U-turn by Sri Lanka: Suspended TV digitalisation deal back to Japan
ISDB-T is Japanese Platform
From The Sunday Times
The government, after a lull of over a year, and to the dismay of the community of broadcasters, has decided to hand over ‘Sri Lanka’s Digitalisation of Television Broadcasting Project’ back to the Japanese company which was earlier contracted by the previous Rajapaksa regime.
This decision has been taken by the cabinet economic management committee following representations made by Advisor to the Ministry of National Policy and Economic Affairs R. Paskaralingam recently.
Justifying his claim, Mr. Paskaralingam told the committee that Japan has agreed to provide a sum of Rs. 2.5 billion for the project implementation as a loan on extremely favourable terms and conditions for Sri Lanka.
The TV digitalization deal between Sri Lanka and Japan came under wide criticism and accusation of corruption and commission taking when the previous government entered into a loan agreement with the Japan International Cooperation Agency (JICA) in September 2014.
Official sources said the present government suspended the project as the Japanese system is not widely used in countries worldwide and Sri Lanka will have to import Japanese television sets as it is very unlikely that the TV sets available in the Lankan market are compatible with the Japanese system.
Under this deal Japanese companies stand to gain much through sales and maintenance contracts. The Rajapaksa regime had allegedly planned to get massive commissions from Japanese TV imports at that time, several heads of private television broadcasters told the Business Times.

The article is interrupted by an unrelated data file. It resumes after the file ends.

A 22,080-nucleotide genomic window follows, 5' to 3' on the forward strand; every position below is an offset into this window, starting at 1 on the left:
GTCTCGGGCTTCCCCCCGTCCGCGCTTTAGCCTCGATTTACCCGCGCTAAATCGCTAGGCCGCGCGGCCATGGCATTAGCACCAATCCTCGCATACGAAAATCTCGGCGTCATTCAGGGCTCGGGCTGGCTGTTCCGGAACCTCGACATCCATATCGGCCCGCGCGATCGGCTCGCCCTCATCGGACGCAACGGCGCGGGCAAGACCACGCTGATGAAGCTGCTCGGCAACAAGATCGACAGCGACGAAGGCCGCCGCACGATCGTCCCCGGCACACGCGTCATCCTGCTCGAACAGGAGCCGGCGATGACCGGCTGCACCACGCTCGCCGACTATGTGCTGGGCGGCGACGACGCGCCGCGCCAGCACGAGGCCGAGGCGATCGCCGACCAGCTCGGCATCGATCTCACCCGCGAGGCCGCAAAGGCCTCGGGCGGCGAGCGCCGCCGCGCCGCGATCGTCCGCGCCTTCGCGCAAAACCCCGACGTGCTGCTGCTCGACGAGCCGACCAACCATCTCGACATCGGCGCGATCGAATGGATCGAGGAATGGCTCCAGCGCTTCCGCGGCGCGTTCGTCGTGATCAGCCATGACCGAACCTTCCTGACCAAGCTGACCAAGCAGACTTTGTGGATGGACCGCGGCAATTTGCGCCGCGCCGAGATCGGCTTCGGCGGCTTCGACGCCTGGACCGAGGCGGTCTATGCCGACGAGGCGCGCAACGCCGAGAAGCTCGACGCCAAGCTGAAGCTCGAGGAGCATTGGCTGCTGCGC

The previous government had been accused of massive corruption involving the potential conversion of the television Industry into digital system via this agreement with Japan resulting in the present government halting the deal.
The immediate u-turn of the government is surprising, a former head of engineering of a TV channel told the Business Times adding that a sub committee comprising several engineers and TV industry veteran Dr. D.B.
Nihalsingha has recommended that Sri Lanka should adopt the European originated DVB-T2 (Digital Video Broadcasting – Second Generation) as the standard for digital terrestrial television broadcasting in 2010.
Digital TV broadcasting offers many advantages over analogue systems for end-users, operators and regulators. Apart from increasing the number of programmes and quality of pictures, digital systems can provide new innovative services, such as interactive TV, electronic programme guides and mobile TV as well as transmit image and sound in high-definition (HDTV) and ultra-high definition (UHDTV).
Digital TV requires less energy to ensure the same coverage as for analogue while decreasing overall costs of transmission. The more efficient use of radio spectrum brought on by digital TV also allows for the so-called digital dividend resulting from the freeing up of much-needed spectrum for use by other services, such as mobile broadband, he added.